All of us sailed with many characters. Many of us were characters ourselves.
We are told, today, that Masters are managers and CEOs- they even give us management level certificates to try to prove this. I cannot understand why this paper change is necessary. Shipping was always a business; we don’t need a piece of paper to tell us that. Neither do we need the fun taken out of our lives in order to comply with some ISO certification, manuals for which are often just copied and pasted from somewhere else.
Shipping needs some of that fun back if we are to attract youngsters into the profession.
We have- unfortunately- made clerks of our Masters and Chief Engineers and data entry operators of much of the rest of the crew today. Alas, seamanship, navigation or collision avoidance are today made to seem unimportant. The stress is on nicely ticked checklists, neat email replies, nifty non-conformity reports, philosophical root cause analyses, clerical administration and such tosh. (I say tosh in disgust, because these are incidental to the job and not the main dish, but the clerks have taken over the profession and decreed otherwise). We have systematically degraded team spirit on our ships by shortmanning and administrative overload- and by legislating behaviour to a ridiculous degree. Mixed nationalities are not to blame for this- the prison like controlled atmosphere on ships today is.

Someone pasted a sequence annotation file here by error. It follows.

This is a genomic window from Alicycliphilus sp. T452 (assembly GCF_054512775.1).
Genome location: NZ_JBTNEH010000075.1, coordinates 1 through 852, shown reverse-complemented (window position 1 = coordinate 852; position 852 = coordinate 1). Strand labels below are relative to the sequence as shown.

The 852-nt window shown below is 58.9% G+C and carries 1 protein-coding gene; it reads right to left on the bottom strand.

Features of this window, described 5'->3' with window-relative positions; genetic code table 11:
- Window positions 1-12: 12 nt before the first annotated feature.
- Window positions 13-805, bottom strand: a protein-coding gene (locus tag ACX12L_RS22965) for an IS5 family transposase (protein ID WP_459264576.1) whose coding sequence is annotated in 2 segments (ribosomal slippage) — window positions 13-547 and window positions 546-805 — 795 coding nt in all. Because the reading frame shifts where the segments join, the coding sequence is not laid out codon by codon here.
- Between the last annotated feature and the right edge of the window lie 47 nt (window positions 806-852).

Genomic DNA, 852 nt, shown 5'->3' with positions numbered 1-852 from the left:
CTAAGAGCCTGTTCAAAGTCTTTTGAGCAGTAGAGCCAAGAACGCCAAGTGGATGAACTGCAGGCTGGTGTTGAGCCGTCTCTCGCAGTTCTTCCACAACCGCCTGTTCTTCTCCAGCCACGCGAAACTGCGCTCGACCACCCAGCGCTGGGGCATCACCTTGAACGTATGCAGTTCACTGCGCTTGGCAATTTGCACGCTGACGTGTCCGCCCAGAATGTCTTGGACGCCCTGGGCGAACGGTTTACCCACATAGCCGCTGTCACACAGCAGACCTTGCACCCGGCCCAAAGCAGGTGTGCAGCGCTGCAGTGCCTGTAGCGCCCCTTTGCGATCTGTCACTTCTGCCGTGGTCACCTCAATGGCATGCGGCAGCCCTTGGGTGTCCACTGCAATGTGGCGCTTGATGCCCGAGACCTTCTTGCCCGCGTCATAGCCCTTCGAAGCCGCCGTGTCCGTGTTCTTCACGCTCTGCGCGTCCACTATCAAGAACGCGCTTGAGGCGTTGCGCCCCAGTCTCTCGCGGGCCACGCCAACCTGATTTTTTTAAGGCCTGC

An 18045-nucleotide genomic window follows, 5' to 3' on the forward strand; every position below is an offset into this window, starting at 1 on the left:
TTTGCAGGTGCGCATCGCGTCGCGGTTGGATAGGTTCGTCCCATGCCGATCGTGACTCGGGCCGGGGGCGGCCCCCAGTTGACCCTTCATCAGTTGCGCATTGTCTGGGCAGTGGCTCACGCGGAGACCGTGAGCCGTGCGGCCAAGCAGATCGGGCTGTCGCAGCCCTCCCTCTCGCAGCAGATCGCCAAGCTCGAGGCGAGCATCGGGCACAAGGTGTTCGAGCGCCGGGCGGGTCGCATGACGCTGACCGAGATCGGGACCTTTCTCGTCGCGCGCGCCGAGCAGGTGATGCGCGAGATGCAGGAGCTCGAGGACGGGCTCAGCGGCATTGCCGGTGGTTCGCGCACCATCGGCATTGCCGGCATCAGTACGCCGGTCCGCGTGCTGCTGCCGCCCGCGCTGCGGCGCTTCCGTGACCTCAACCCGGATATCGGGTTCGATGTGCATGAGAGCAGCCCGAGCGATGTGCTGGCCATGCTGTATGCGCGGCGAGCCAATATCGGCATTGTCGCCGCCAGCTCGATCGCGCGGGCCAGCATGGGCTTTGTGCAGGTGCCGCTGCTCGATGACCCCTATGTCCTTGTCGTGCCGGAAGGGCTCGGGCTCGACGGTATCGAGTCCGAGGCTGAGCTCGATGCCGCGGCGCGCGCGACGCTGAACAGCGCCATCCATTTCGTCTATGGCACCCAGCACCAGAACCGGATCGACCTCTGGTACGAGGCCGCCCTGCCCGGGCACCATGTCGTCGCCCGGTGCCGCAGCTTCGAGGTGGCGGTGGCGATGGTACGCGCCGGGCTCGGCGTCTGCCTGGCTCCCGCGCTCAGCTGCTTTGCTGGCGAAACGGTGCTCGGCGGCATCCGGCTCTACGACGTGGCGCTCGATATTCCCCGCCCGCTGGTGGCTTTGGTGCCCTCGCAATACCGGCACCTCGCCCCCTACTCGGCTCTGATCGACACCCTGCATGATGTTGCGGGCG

We have regulated and over-regulated the seaman’s life to near extinction. Many senior officers have quit sailing citing reasons such as ‘too much paperwork’ or ‘no charm left in sailing.’ I know of many. Of those, one stopped sailing years ago when the Radio Officer was taken off his company’s vessels. Another is sailing on short voyages on coasters because, as he told me on the phone a few weeks ago, ‘at least there is no paperwork’.